Spider-Man: Into The Spider-Verse Review

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'Spider-Man: Into The Spider-Verse' 'Spider-Man: Into The Spider-Verse'

'Spider-Man' can be a hard franchise to love.

He’s easily the most oversaturated of the Marvel hero-verse, and more than a few Marvel fans hold grudges that his ‘Homecoming’ pushed both ‘Black Panther’ and ‘Captain Marvel’ releases back. So, a movie featuring a bunch of Spidermen, a Spiderwoman, and a Spiderpig has a lot of room for lameness.

‘Into The Spider-Verse’, however, is a strong contender for movie of the year for anyone who likes thoughtful, engaging cinema with heaped helpings of cartoon violence and ridiculousness. This feels, in a way, like an ushering in of the new superhero movie era, where the typical white male hero takes a backseat to other stories. It would have been so easy to focus on Peter Parker as the perfect hero of the day, and yet the writers have worked hard to give him flaws. He’s ageing. He’s getting a little wider around the middle than his younger counterparts. And that earnest do-gooder mentality has been stomped down by a life of putting the fight before everything else. He might take the occasional leadership role, but this is Miles Morales’s story, and the new-gen Spiderman is a breath of life to the franchise. Tom Holland might rock as the culture nerd Peter Parker, but Shameik Moore’s Miles Morales is enough to get you itching for a trip to your local comic book store.

If you’ve seen the teaser for ‘Into the Spider-Verse’, you’ll know that this was never going to be just a cutesy kid’s movie. There is some hilariously dark comedy at play here, and it was risky to interweave it with the coming-of-age story of a young black superhero. The writers have worked magic here in keeping it fun, but undeniably gritty. It’s quite a dark movie given all the bright colours and the cutesy anime stylings of Peni Parker and her robot.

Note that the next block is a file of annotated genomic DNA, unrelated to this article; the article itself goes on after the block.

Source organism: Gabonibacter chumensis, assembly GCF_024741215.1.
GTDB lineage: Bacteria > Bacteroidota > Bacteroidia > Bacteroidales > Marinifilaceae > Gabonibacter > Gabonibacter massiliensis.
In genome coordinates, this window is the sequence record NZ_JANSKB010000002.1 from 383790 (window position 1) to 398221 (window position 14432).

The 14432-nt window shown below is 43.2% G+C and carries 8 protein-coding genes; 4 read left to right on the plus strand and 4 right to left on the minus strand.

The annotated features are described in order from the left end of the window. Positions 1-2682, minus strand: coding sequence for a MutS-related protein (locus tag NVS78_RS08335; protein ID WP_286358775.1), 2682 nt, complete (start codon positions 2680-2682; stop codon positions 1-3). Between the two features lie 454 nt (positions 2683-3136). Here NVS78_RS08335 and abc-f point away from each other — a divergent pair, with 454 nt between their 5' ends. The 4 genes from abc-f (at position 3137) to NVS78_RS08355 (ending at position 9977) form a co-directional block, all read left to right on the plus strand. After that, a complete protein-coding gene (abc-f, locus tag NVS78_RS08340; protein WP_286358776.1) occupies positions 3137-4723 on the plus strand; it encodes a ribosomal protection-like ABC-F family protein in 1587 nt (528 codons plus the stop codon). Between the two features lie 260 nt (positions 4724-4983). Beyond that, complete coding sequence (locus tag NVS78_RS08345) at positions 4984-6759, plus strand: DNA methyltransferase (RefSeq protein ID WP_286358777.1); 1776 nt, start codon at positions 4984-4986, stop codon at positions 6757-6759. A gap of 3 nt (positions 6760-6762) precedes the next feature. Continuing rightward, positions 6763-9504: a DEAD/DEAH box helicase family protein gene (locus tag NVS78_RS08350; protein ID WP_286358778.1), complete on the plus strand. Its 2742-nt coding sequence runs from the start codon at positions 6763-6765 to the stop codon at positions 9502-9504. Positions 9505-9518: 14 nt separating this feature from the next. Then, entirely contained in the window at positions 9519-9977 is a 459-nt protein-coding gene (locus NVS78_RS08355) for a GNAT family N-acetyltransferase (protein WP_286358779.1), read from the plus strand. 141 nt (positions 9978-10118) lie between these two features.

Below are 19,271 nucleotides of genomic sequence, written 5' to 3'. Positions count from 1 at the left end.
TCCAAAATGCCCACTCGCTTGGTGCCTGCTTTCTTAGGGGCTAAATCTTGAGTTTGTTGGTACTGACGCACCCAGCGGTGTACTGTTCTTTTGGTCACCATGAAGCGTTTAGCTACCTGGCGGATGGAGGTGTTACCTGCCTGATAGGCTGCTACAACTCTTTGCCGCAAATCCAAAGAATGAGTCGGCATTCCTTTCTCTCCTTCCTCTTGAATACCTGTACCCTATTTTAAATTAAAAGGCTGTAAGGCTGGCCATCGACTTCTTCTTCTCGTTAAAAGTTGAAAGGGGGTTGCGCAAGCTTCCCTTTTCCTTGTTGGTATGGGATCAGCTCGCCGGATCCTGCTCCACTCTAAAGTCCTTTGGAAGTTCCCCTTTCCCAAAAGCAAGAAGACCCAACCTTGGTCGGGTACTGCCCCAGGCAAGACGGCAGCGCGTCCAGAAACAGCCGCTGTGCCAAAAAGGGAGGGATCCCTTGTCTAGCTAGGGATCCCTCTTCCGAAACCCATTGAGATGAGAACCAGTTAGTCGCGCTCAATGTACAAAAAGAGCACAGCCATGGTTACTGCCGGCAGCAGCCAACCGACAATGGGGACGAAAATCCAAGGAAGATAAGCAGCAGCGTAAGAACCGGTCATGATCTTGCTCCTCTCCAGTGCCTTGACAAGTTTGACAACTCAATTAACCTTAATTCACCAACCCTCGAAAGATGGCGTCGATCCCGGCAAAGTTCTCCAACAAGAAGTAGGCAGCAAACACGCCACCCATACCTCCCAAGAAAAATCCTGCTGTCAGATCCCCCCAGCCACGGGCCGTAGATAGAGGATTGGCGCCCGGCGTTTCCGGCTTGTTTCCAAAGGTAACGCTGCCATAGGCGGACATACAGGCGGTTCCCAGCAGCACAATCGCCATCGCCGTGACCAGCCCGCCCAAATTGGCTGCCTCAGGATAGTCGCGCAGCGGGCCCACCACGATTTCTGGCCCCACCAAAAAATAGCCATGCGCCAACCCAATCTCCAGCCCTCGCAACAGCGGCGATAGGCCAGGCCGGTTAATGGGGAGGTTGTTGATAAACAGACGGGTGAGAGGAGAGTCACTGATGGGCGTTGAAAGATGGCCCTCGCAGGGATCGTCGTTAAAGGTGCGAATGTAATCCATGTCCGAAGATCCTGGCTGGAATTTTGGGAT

What I love most about ‘Into The Spider-Verse’ is that it’s a group of heroes not so much bound by that noble ‘with great power comes great responsibility’ ethos, but by an all-consuming snark you can’t help but feel on a spiritual level. They’re flawed, even damaged by the costs of doing the right thing, and it’s glorious to see.

Gwen Stacey, played to perfection by Hailee Steinfeld, has dedicated herself to a life without friends after her best friend was killed. And while I think there was scope to explore her backstory more (especially in relation to how it would impact her in the new dimension she’d found herself in), there’s something nice in seeing the main female character be strong, broken, and at times kind of cold, and still having her treated sympathetically and respectfully. This is easily some of the best storytelling I’ve seen from a movie this year.

‘Into The Spider-Verse’ is a must-see if you love gritty action rife with dark humour, but also if you like inventive visual storytelling and compelling narratives that leave you walking out of the cinema desperate for a sequel.

As with all Marvel movies, you're going to want to stay till the end of the credits.


'Spider-Man: Into The Spider-Verse' is in cinemas 13 December.


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